Different Types Of Apartments In NYC

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Studio Apartments

A studio is a one-room apartment that serves as a living room, bedroom, and kitchen, all within four walls. Only the bathroom is officially separated by its own set of walls. These apartments are usually more affordable compared to others, thanks mostly to their smaller size, which is usually 400 square feet or above but can be significantly smaller. The open layout can be quite attractive to many people, but it doesn’t offer a lot of privacy and is best suited to individuals that live alone.

Alcove Studio Apartments

An alcove studio apartment is a variation of a typical studio apartment. Unlike a rectangular or square space, an alcove studio usually has an L shape where a small portion of the apartment acts as a separate nook or alcove. This separation from the main living area and three walls make it feel like almost another room. That portion, especially if used to put a bed, offers a bit more privacy compared to a regular studio apartment. The separation can be made more prominent by placing a bookshelf or installing a flex wall (as long as it’s within the DOB guidelines). It can also be costlier compared to a regular studio apartment.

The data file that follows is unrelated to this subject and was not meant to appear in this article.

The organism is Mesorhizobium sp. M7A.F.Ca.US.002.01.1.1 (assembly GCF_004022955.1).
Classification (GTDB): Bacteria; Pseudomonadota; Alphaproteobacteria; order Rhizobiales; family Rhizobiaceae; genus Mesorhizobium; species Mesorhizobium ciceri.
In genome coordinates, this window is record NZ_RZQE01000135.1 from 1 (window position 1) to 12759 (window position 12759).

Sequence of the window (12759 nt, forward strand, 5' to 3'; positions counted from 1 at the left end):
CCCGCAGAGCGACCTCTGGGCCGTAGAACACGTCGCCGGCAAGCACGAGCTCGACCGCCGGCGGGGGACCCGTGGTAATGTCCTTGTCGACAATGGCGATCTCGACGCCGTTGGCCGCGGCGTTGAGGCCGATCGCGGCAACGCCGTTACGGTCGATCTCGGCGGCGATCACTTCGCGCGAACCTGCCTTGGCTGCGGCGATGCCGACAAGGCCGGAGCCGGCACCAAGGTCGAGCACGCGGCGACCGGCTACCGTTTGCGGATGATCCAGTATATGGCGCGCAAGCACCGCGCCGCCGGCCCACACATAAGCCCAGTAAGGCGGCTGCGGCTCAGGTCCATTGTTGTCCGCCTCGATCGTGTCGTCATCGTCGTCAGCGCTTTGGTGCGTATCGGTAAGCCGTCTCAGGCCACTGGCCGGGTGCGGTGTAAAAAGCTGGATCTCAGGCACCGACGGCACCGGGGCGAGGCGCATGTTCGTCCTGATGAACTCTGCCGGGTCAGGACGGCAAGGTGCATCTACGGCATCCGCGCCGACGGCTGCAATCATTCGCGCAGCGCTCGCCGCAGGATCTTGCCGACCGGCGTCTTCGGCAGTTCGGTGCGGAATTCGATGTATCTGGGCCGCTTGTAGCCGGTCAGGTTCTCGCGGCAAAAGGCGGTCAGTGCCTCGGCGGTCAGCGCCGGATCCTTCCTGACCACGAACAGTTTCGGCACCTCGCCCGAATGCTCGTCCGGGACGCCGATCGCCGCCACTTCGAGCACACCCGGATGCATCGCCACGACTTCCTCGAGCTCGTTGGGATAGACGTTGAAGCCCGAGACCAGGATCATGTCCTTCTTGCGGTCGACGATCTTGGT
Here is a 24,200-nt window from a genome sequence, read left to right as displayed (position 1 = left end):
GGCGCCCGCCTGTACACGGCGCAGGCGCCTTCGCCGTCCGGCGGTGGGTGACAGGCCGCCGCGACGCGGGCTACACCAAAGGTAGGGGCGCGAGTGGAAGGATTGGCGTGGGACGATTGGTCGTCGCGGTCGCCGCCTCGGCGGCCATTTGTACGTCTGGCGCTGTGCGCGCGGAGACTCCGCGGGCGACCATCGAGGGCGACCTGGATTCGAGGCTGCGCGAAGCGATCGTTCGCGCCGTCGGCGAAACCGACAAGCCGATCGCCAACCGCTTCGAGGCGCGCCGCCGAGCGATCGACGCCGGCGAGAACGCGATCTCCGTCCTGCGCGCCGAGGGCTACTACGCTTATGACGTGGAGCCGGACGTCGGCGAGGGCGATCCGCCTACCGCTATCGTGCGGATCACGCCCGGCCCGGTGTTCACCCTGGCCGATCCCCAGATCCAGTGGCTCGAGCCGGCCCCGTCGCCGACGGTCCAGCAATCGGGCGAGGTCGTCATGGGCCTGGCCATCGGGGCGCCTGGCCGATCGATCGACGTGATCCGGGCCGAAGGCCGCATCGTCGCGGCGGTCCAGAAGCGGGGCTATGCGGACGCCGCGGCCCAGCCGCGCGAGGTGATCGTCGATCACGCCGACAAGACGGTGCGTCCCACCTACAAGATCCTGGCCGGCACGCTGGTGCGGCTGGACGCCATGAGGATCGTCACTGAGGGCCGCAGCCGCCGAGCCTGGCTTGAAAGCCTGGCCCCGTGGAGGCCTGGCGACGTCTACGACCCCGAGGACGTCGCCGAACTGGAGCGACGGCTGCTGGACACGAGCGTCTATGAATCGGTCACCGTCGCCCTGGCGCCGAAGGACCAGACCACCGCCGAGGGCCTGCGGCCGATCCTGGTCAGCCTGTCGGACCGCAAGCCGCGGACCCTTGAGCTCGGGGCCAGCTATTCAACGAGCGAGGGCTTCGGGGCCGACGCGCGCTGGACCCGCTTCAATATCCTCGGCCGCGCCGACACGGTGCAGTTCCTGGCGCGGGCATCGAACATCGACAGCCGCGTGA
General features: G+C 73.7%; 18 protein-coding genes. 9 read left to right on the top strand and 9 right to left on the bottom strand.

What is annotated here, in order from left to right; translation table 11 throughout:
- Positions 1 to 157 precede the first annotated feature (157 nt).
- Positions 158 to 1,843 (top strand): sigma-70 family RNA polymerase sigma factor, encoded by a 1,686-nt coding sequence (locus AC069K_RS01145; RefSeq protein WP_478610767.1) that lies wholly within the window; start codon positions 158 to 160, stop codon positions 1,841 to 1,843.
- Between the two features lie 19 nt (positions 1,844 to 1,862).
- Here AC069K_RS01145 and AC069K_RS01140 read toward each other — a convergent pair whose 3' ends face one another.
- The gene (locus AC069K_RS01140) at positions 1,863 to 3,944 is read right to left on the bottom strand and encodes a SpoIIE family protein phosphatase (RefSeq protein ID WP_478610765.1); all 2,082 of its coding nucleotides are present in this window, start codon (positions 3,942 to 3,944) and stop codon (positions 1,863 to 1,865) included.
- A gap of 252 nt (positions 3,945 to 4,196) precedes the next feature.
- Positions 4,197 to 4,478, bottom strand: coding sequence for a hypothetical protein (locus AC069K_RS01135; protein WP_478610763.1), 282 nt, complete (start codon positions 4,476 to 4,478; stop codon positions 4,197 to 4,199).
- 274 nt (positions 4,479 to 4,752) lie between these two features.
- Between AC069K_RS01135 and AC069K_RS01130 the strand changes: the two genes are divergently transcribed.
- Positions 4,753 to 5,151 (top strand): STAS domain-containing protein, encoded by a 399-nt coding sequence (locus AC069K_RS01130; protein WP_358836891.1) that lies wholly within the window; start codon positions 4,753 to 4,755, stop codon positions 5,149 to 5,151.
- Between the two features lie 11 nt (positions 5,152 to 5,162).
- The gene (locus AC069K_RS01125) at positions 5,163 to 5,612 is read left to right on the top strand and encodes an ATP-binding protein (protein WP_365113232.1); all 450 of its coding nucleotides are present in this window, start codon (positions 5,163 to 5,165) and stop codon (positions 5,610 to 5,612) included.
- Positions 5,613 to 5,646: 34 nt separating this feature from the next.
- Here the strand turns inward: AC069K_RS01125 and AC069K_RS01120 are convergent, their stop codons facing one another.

1 Bedroom Apartments

1-Bedroom apartments have a separate bedroom that’s at least 80 square feet in space and more than eight feet in length, width, and height (the 8 rule) though there is some leeway when it comes to height. These apartments are, on average, larger than studio apartments and offer more privacy. They also command a higher price/rent on the market.

2 Bedroom Apartments